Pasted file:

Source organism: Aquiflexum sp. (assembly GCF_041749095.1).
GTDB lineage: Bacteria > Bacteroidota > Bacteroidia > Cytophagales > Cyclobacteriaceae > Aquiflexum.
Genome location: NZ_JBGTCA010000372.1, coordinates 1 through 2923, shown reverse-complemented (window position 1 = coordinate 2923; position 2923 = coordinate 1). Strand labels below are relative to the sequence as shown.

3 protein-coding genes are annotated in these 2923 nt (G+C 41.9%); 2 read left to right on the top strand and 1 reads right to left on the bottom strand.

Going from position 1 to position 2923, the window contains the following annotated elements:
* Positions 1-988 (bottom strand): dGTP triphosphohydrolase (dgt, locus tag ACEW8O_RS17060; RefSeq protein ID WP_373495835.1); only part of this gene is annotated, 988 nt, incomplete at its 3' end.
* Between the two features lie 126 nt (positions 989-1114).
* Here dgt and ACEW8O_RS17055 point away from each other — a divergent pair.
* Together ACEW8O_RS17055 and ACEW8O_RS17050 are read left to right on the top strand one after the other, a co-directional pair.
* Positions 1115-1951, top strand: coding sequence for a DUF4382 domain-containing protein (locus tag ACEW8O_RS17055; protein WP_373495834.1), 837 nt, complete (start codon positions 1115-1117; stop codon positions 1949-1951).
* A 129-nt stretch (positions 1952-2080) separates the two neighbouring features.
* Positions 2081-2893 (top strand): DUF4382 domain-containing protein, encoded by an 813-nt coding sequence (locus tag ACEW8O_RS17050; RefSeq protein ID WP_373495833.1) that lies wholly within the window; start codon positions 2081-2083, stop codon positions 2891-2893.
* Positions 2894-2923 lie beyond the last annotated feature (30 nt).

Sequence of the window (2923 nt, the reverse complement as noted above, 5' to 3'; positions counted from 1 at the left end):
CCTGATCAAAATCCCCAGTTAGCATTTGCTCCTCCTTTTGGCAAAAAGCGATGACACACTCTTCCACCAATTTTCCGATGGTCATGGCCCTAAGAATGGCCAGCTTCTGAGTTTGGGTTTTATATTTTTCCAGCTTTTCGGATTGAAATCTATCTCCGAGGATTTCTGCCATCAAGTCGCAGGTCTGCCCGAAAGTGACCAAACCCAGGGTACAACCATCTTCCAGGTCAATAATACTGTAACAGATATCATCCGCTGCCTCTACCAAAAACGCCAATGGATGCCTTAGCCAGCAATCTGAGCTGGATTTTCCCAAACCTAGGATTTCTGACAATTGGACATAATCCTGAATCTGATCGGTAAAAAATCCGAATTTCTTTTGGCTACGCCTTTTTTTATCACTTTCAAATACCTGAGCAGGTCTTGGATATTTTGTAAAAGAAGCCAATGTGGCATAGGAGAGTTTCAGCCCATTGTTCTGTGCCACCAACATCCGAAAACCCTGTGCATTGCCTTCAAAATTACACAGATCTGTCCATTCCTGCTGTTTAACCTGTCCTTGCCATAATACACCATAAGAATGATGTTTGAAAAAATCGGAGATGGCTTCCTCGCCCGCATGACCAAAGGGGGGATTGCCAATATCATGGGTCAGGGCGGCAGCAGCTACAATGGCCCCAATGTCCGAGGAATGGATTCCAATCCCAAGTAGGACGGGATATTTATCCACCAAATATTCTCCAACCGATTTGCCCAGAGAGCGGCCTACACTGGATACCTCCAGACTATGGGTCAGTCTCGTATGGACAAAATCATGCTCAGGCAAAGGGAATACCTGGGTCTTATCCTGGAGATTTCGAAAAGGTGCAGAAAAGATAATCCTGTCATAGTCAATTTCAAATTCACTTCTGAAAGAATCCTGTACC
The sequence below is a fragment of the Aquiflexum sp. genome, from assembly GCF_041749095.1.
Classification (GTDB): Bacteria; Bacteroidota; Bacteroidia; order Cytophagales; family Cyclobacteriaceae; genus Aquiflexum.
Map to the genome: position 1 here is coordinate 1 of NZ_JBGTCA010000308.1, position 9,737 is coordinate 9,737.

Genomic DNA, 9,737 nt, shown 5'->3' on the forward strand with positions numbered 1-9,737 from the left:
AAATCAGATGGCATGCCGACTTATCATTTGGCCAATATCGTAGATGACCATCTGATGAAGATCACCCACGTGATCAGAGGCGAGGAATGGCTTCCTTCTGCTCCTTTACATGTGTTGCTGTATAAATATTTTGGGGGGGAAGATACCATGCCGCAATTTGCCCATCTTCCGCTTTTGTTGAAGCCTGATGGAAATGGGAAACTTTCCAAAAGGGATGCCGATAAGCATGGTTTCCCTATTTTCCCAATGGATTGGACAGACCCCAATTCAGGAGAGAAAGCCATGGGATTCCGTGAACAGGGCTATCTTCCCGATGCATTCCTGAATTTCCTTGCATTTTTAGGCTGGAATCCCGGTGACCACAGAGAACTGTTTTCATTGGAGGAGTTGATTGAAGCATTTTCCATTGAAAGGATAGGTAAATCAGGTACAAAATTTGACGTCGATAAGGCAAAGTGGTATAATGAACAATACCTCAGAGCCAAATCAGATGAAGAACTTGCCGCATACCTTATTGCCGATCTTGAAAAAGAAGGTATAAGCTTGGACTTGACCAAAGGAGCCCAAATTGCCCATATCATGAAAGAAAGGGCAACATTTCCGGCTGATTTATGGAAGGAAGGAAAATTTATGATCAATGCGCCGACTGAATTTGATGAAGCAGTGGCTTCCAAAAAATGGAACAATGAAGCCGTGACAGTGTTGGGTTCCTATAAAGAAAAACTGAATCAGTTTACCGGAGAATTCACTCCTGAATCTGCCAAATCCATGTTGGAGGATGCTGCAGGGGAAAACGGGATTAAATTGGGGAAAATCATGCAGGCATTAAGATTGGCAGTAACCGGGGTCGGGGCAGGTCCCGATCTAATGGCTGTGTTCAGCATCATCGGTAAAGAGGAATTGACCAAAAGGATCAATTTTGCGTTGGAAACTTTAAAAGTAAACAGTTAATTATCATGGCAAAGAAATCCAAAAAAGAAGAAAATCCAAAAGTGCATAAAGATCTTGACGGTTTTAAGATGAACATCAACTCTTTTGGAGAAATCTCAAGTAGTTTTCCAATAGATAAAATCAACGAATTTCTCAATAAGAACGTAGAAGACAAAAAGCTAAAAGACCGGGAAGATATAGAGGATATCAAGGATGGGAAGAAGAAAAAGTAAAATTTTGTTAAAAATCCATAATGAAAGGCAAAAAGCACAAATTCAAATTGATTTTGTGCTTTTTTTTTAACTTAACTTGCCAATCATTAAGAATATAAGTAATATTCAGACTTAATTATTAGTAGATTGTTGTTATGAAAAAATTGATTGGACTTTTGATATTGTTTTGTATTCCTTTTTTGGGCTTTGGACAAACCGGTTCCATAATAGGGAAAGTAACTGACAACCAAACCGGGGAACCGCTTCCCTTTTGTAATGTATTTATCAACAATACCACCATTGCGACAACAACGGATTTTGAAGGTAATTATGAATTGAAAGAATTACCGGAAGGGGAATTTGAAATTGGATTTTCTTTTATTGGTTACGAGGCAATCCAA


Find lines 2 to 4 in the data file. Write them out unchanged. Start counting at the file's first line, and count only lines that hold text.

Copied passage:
GTDB lineage: Bacteria > Bacteroidota > Bacteroidia > Cytophagales > Cyclobacteriaceae > Aquiflexum.
Genome location: NZ_JBGTCA010000372.1, coordinates 1 through 2923, shown reverse-complemented (window position 1 = coordinate 2923; position 2923 = coordinate 1). Strand labels below are relative to the sequence as shown.

3 protein-coding genes are annotated in these 2923 nt (G+C 41.9%); 2 read left to right on the top strand and 1 reads right to left on the bottom strand.